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Hands-on with Lollipop Chainsaw: What the [email protected]#$ is going on?

on 13 April 2012

If you were at PAX East last weekend, you know about Lollipop Chainsaw. There’s no way around it – you would have noticed the long lines to play the demo, the school bus, Suda 51 hanging out, and let’s not forget the brow-raising cosplay by Jessica Nigri (which actually led to her being removed from the show floor).

We got the chance to run through the short, albeit sweet demo, which unfortunately lasted less than five minutes. We stepped onto the pimped out Lollipop Chainsaw school bus and got started on one of the wall-mounted demo stations.

Here’s what we understand: Lollipop Chainsaw stars lead protagonist Juliet Starling, leader of the San Romero Knights cheerleading squad. She carries a chainsaw, an infinite supply of lollipops, and her boyfriend’s head on her waist. Why is she jumping around strapped with a human head? We asked, and apparently, cutting off and keeping her boyfriend’s head was the only way to save him from turning into a zombie. Go figure.

Here’s what we didn’t understand: everything else. Within seconds of picking up the controller, we were running throughout the school’s hallways, attempting to rescue trapped students, all the while absolutely decimating hordes of zombies in the most… colorful of ways.

We’re not kidding, either. Wide-eyed, we watched the screen light up with rainbows, lollipops, and gore as we tried to grasp what was happening during combos and finishers. It probably would have been a good idea to stop and ask a representative what exactly was going on, but it was too late; we were hooked.

The right mix of action, button mashing, pizazz, and shock value transitioned from controller to screen and vice versa. Beating the undead with a cheerleader’s pom-poms and acrobatic moves is something we just haven’t done before. And after enough hammering on the attack buttons, we’d be rewarded with some of the most over the top finishers; from severing zombie heads with a chainsaw, to literally blowing up enemies from within using stars and hearts, this game had it all.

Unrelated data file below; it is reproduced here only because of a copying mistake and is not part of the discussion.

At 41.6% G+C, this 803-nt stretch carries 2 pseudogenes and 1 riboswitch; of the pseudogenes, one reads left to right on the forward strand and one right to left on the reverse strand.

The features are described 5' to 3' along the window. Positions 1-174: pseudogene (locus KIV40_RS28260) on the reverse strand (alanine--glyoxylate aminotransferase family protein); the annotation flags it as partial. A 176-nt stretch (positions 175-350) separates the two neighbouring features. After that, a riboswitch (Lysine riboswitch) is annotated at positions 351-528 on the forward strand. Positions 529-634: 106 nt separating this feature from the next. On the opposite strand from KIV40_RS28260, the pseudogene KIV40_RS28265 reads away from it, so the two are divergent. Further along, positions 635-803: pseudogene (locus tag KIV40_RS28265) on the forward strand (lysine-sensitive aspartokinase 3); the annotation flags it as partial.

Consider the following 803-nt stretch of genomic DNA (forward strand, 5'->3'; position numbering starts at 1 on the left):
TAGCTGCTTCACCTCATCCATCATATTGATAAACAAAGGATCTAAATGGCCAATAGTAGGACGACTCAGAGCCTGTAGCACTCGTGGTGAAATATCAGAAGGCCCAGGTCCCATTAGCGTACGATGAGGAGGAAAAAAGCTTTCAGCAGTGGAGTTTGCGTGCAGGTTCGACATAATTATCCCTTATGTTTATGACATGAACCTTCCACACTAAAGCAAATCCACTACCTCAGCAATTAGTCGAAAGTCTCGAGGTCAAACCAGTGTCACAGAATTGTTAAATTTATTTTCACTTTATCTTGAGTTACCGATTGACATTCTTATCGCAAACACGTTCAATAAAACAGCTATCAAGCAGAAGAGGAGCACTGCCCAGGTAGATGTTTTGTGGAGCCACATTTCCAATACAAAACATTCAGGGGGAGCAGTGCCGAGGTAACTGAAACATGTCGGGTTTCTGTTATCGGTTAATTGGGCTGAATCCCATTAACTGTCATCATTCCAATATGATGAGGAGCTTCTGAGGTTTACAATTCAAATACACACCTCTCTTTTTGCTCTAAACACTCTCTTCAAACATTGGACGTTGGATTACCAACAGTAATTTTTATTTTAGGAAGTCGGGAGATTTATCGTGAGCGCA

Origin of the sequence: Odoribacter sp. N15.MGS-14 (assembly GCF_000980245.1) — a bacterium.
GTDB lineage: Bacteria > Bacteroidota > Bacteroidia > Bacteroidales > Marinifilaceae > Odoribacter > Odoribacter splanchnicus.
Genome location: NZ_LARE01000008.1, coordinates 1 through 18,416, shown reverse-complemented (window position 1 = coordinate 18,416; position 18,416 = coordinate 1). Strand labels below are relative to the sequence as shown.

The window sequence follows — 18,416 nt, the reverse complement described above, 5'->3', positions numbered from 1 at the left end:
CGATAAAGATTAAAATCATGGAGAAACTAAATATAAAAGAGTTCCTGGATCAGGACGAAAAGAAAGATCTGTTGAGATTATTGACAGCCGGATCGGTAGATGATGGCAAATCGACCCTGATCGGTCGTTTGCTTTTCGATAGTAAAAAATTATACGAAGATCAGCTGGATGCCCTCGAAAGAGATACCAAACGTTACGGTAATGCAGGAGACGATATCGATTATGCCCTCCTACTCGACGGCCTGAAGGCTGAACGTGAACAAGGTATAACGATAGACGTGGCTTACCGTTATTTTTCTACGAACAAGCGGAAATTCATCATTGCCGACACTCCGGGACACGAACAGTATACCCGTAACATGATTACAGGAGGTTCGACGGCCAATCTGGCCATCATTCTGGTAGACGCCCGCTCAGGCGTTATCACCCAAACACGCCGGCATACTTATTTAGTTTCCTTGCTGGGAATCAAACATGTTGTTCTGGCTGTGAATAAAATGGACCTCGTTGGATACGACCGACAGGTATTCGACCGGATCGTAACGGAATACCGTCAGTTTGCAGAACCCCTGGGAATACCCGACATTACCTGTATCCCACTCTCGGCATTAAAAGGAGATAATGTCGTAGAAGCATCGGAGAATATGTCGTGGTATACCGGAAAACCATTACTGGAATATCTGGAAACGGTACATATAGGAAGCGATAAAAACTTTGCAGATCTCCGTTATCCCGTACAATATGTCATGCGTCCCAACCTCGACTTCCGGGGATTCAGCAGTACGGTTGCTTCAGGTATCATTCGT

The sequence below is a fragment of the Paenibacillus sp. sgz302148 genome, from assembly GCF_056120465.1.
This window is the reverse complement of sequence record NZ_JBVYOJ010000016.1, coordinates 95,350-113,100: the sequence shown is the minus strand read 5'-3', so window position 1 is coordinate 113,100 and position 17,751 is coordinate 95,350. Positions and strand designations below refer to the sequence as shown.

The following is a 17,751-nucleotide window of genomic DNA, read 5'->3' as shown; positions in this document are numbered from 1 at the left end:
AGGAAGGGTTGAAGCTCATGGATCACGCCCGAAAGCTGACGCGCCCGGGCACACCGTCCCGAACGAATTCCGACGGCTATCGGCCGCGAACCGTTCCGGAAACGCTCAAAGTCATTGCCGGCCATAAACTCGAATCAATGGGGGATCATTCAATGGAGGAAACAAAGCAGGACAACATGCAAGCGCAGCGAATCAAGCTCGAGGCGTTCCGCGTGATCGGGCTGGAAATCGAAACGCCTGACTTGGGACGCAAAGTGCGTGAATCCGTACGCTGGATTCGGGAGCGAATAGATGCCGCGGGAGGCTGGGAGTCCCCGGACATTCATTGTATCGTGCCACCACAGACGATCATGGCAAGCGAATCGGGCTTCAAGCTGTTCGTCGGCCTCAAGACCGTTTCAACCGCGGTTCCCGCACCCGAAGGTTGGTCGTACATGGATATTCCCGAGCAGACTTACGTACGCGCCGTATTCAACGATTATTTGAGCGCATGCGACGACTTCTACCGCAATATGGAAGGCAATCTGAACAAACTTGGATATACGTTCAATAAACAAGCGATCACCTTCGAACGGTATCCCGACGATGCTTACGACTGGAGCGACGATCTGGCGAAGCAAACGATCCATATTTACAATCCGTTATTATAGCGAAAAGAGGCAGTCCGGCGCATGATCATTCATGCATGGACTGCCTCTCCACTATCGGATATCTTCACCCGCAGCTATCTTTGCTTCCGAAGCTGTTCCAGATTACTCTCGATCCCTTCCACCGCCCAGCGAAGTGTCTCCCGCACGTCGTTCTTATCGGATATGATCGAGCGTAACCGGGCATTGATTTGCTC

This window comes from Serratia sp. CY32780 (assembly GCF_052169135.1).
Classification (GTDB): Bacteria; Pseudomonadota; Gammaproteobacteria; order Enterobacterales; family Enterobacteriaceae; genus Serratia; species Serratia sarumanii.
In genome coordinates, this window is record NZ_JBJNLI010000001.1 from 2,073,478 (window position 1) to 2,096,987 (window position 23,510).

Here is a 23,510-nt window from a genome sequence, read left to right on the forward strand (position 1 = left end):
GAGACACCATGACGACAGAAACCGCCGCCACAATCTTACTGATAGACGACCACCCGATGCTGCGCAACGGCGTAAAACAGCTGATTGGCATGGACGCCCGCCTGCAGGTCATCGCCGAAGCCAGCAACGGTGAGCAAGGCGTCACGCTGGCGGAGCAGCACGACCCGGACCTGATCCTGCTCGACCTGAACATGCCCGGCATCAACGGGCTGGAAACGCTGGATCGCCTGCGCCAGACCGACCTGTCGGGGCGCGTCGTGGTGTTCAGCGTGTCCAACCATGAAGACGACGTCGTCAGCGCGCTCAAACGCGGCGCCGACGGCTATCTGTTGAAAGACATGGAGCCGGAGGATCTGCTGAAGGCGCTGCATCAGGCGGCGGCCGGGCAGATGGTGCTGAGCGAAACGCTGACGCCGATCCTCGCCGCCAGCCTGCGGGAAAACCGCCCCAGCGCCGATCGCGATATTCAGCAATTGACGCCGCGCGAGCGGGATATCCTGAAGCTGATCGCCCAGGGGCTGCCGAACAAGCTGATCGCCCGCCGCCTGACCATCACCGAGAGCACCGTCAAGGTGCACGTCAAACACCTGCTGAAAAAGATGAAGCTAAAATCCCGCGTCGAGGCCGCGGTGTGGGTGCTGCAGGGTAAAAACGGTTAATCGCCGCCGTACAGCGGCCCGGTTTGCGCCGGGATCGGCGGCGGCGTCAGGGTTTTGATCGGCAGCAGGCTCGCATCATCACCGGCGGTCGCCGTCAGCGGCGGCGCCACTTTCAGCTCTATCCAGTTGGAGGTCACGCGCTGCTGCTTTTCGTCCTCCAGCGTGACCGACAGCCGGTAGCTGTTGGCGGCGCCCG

At one point, we even triggered some type of in-combat lottery system that rewarded us with use of our boyfriend Nick’s head as a cannonball boomerang of sorts. From a third-person shooter perspective, we aimed his head, fired, and watched the head make its way to a group of zombies, blast them to bits, and return to Juliet’s hands.

There are, however, objectives to complete. We did see some students proclaiming “S.O.S.” as we were tasked with saving them from flesh-eating threats. So there is some method to the madness, but we were fine with just going nuts.

We’re sure the combat makes sense once you learn how the game plays (or when you play through a tutorial, much unlike we did) but we were totally fine with learning on the fly. The game was just that entertaining.

The demo ended with a boss fight, but we didn’t get to finish it. Like we said, our experience with the game was short but sweet.

We walked away puzzled, but most importantly, we walked away wanting more. That’s the highest praise we can give the game, having only played it for a few minutes.

Consider our curiosity piqued; we’re chomping at the bit to hear and see more of Suda 51’s latest departure from the everyday action game.

Lollipop Chainsaw will be available on PlayStation 3, Xbox 360, and PC on June 12, and 15 in North America and Europe respectively.